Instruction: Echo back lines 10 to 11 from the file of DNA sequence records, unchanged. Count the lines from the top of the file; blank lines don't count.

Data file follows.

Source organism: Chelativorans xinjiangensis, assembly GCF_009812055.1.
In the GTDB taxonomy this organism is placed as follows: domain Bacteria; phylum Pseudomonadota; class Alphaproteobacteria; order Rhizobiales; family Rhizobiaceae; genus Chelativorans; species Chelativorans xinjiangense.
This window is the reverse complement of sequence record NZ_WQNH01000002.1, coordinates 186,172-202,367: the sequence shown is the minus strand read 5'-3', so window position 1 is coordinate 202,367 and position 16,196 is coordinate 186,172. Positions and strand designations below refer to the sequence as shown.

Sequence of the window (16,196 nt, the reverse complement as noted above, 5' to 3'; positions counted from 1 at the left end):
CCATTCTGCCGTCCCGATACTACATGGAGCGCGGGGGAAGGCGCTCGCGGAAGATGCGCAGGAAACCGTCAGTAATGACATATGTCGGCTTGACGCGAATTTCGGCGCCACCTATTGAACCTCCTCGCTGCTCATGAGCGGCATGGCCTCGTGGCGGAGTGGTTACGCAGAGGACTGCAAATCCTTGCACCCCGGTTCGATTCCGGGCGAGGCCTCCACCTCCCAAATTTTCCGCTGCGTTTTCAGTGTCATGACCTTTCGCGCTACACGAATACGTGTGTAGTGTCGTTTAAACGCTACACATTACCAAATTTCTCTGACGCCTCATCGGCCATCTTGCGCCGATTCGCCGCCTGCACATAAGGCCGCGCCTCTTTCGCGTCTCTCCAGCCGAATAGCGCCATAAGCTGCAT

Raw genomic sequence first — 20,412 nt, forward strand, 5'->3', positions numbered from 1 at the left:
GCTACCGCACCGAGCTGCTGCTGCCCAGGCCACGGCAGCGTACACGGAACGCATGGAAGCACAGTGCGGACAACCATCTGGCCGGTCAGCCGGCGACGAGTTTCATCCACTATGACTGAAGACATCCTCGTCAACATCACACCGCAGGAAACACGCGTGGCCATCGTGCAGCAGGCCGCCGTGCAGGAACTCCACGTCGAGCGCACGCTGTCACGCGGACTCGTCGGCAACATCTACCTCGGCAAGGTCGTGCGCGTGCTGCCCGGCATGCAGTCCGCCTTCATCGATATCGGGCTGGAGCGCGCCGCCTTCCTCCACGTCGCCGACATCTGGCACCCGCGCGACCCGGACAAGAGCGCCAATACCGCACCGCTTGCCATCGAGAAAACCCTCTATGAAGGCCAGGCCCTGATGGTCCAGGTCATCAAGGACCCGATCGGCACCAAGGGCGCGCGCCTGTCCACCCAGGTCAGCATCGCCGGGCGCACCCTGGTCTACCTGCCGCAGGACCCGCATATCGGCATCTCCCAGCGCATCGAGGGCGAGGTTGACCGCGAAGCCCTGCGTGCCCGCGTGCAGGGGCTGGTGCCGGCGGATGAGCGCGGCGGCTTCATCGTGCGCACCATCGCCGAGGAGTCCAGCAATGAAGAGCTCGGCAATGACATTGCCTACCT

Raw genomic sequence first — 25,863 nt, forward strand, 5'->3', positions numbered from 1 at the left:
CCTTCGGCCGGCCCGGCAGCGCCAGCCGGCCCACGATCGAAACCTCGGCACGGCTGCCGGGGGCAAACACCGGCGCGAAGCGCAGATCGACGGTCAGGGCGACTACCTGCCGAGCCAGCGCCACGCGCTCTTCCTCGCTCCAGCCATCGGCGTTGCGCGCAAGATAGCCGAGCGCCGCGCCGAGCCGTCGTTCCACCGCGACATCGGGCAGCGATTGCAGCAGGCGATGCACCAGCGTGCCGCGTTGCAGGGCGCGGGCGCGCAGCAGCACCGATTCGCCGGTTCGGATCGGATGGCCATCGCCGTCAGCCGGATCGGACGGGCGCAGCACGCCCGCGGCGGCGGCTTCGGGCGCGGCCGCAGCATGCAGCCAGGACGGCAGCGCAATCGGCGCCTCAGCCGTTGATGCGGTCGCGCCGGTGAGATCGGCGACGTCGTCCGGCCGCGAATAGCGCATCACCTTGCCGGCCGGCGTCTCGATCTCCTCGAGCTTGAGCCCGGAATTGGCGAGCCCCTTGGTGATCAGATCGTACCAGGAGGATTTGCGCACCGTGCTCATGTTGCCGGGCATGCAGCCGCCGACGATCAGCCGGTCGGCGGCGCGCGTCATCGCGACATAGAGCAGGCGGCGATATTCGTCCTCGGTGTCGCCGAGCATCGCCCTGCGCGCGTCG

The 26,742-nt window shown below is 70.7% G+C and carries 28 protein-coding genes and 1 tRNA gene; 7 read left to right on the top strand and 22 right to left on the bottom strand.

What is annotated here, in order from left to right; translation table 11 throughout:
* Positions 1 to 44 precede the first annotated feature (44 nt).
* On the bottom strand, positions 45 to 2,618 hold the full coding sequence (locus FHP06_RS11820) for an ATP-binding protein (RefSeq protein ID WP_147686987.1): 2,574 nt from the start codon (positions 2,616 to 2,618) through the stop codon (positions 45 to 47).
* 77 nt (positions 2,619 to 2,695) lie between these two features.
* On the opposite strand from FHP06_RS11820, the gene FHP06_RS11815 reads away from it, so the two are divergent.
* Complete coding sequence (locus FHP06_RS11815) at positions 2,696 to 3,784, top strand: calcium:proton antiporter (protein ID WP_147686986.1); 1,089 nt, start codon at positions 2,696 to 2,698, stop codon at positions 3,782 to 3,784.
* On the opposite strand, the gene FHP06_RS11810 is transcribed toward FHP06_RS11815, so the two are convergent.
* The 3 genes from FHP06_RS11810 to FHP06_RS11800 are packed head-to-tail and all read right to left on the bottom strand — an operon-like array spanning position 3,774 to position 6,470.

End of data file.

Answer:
The 26,742-nt window shown below is 70.7% G+C and carries 28 protein-coding genes and 1 tRNA gene; 7 read left to right on the top strand and 22 right to left on the bottom strand.

What is annotated here, in order from left to right; translation table 11 throughout: